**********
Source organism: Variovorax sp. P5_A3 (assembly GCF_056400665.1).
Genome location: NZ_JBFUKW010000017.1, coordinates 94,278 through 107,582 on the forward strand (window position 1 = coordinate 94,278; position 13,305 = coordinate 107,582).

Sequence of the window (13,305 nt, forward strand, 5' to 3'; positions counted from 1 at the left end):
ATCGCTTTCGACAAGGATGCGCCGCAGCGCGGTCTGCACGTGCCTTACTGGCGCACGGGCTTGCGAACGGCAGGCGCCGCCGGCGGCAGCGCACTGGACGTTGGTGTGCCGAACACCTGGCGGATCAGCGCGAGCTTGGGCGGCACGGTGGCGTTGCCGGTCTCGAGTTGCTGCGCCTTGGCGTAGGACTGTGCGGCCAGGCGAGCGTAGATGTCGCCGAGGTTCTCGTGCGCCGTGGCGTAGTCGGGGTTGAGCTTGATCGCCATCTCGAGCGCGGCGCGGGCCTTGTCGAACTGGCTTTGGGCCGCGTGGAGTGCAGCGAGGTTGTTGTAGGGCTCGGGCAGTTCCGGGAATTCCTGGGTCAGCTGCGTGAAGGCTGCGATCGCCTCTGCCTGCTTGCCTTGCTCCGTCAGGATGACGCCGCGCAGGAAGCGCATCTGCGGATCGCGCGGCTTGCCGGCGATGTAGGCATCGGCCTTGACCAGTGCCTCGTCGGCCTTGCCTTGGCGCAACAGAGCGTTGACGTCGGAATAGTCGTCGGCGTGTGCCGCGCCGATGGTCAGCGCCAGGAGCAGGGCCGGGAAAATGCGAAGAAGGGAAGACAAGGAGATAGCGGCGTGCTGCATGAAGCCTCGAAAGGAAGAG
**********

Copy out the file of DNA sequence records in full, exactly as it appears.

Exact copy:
Source organism: Variovorax sp. P5_A3 (assembly GCF_056400665.1).
Genome location: NZ_JBFUKW010000017.1, coordinates 94,278 through 107,582 on the forward strand (window position 1 = coordinate 94,278; position 13,305 = coordinate 107,582).

Sequence of the window (13,305 nt, forward strand, 5' to 3'; positions counted from 1 at the left end):
ATCGCTTTCGACAAGGATGCGCCGCAGCGCGGTCTGCACGTGCCTTACTGGCGCACGGGCTTGCGAACGGCAGGCGCCGCCGGCGGCAGCGCACTGGACGTTGGTGTGCCGAACACCTGGCGGATCAGCGCGAGCTTGGGCGGCACGGTGGCGTTGCCGGTCTCGAGTTGCTGCGCCTTGGCGTAGGACTGTGCGGCCAGGCGAGCGTAGATGTCGCCGAGGTTCTCGTGCGCCGTGGCGTAGTCGGGGTTGAGCTTGATCGCCATCTCGAGCGCGGCGCGGGCCTTGTCGAACTGGCTTTGGGCCGCGTGGAGTGCAGCGAGGTTGTTGTAGGGCTCGGGCAGTTCCGGGAATTCCTGGGTCAGCTGCGTGAAGGCTGCGATCGCCTCTGCCTGCTTGCCTTGCTCCGTCAGGATGACGCCGCGCAGGAAGCGCATCTGCGGATCGCGCGGCTTGCCGGCGATGTAGGCATCGGCCTTGACCAGTGCCTCGTCGGCCTTGCCTTGGCGCAACAGAGCGTTGACGTCGGAATAGTCGTCGGCGTGTGCCGCGCCGATGGTCAGCGCCAGGAGCAGGGCCGGGAAAATGCGAAGAAGGGAAGACAAGGAGATAGCGGCGTGCTGCATGAAGCCTCGAAAGGAAGAG